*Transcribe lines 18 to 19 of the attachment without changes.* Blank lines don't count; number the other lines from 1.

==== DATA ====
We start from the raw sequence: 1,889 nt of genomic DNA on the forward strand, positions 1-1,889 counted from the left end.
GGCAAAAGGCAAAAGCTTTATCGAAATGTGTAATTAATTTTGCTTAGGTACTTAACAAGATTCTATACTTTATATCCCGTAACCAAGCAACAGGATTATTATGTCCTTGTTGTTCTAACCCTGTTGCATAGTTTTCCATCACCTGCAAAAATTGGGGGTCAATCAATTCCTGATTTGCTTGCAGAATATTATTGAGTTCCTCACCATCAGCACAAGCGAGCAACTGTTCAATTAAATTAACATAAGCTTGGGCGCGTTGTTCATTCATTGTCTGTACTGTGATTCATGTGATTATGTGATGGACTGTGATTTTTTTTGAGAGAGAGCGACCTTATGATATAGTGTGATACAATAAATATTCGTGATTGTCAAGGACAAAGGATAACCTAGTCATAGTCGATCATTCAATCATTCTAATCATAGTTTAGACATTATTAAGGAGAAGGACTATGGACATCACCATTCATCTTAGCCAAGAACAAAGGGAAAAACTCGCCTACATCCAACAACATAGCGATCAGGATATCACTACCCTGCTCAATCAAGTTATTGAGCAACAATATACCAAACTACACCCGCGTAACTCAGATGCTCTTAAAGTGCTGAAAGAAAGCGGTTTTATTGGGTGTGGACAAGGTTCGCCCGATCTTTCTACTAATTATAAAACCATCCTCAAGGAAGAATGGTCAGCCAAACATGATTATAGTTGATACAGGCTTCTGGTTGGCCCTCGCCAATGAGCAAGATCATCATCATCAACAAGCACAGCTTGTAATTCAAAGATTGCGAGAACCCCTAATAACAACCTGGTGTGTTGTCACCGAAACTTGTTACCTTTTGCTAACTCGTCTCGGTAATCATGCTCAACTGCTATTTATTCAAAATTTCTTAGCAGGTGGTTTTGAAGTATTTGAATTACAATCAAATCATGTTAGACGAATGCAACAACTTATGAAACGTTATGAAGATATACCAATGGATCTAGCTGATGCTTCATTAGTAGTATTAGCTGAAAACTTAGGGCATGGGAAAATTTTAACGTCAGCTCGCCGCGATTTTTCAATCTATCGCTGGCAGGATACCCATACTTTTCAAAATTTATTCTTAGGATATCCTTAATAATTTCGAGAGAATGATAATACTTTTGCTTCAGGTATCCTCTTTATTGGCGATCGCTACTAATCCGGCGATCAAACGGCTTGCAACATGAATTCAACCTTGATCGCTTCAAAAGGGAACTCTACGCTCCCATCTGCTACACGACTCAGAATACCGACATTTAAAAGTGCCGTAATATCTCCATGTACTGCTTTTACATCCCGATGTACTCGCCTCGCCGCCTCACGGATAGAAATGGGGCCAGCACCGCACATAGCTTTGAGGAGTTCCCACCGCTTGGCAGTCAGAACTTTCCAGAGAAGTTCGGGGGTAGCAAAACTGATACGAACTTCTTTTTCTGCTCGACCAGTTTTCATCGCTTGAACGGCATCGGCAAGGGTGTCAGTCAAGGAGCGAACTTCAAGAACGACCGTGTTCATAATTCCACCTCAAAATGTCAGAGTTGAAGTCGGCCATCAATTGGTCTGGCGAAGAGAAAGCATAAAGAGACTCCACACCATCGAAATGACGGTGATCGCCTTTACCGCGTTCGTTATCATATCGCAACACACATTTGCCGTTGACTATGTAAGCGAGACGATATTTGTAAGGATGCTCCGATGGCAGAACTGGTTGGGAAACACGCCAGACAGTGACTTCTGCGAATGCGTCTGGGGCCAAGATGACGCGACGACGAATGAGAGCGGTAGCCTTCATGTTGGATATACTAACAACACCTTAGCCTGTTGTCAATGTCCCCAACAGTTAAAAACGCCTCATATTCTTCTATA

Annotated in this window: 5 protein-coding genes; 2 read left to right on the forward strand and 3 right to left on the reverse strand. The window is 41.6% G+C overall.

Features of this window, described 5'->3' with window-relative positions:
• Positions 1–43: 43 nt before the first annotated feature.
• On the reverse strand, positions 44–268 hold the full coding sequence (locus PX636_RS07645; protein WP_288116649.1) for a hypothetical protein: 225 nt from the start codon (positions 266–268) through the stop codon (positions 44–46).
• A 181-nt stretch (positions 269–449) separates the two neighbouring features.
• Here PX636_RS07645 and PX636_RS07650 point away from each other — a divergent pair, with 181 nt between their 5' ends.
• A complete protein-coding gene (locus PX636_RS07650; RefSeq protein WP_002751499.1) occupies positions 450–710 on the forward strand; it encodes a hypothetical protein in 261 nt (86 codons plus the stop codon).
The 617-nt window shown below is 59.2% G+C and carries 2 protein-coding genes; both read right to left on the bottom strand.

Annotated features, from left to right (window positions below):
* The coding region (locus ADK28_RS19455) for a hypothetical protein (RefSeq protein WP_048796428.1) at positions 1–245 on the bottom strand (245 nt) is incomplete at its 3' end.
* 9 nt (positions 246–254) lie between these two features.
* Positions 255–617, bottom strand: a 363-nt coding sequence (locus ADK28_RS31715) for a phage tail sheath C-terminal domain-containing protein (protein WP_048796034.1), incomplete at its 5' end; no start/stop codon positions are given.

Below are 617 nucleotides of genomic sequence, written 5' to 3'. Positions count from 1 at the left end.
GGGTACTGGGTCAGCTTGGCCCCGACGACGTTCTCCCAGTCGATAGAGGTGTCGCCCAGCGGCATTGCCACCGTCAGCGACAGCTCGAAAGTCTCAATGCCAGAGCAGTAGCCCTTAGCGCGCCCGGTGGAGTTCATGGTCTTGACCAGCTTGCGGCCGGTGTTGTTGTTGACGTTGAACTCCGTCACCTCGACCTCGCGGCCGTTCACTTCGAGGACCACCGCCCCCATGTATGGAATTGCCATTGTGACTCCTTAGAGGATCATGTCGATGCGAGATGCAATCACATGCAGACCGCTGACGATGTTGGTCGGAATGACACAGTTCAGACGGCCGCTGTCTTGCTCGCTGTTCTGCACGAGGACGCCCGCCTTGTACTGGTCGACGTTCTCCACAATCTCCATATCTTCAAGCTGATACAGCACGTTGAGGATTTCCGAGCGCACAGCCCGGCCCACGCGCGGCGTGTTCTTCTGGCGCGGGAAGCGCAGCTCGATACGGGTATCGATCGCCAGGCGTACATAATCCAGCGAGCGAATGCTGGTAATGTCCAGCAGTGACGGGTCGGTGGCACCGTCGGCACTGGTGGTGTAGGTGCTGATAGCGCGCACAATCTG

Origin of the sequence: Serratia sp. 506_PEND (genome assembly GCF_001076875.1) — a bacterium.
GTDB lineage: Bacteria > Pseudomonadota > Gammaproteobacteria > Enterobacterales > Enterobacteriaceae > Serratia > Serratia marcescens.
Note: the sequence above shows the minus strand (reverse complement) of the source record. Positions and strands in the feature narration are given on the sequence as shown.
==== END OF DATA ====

GTDB lineage: Bacteria > Pseudomonadota > Gammaproteobacteria > Enterobacterales > Enterobacteriaceae > Serratia > Serratia marcescens.
Note: the sequence above shows the minus strand (reverse complement) of the source record. Positions and strands in the feature narration are given on the sequence as shown.